President Obama's attacks on the financial elite have always been hobbled by his personal affinity for them. Liberal finance figures like George Soros backed him during the Democratic primary, and he always just got along with those guys.
“I know both those guys; they are very savvy businessmen,” Obama said of Lloyd Blankfein and Jamie Dimon in 2010, undercutting an effort to channel outrage at Wall Street. “I, like most of the American people, don’t begrudge people success or wealth. That is part of the free-market system.”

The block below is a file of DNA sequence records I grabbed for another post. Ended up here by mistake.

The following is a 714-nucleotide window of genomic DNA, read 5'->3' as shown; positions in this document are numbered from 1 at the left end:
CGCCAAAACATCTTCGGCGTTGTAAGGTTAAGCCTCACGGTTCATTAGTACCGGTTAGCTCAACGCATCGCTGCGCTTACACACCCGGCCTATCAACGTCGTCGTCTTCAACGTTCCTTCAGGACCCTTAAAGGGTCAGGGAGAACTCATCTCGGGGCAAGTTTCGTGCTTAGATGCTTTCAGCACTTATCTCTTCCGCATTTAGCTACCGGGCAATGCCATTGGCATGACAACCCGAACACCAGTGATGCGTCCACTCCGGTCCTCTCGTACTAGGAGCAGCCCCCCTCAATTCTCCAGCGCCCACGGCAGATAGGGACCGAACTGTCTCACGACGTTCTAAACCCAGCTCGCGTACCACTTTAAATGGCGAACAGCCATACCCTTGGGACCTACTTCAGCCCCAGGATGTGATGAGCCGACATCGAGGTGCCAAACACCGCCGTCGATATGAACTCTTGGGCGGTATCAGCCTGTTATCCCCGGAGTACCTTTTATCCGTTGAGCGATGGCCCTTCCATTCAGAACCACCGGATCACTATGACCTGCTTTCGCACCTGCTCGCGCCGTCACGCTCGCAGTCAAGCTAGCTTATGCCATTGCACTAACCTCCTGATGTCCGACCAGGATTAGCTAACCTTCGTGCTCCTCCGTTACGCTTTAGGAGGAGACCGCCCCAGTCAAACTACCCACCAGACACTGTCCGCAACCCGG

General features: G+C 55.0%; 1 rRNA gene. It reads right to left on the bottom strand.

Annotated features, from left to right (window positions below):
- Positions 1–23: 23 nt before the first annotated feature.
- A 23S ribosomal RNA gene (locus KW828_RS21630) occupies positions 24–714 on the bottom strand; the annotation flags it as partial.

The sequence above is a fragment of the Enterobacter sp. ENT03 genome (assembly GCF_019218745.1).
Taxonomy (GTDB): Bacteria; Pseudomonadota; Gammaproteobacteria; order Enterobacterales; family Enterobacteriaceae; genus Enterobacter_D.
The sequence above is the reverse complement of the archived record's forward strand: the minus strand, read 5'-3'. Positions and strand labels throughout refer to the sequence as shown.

And while there's no doubt that Mitt Romney is Wall Street's broadly preferred candidate, Obama's current bundler list is full of financiers.
Among them is a managing director of Bain Capital, the firm Mitt Romney founded, and whose name Obama and Newt Gingrich have sought to make synonymous with vicious layoffs and predatory financial engineering.
Jonathan Lavine, the managing director at Bain, raised more than $100,000 for Obama, according to the campaign.
He's also a co-owner of the Boston Celtics, and reportedly helped organize a meeting between Obama and the team last March.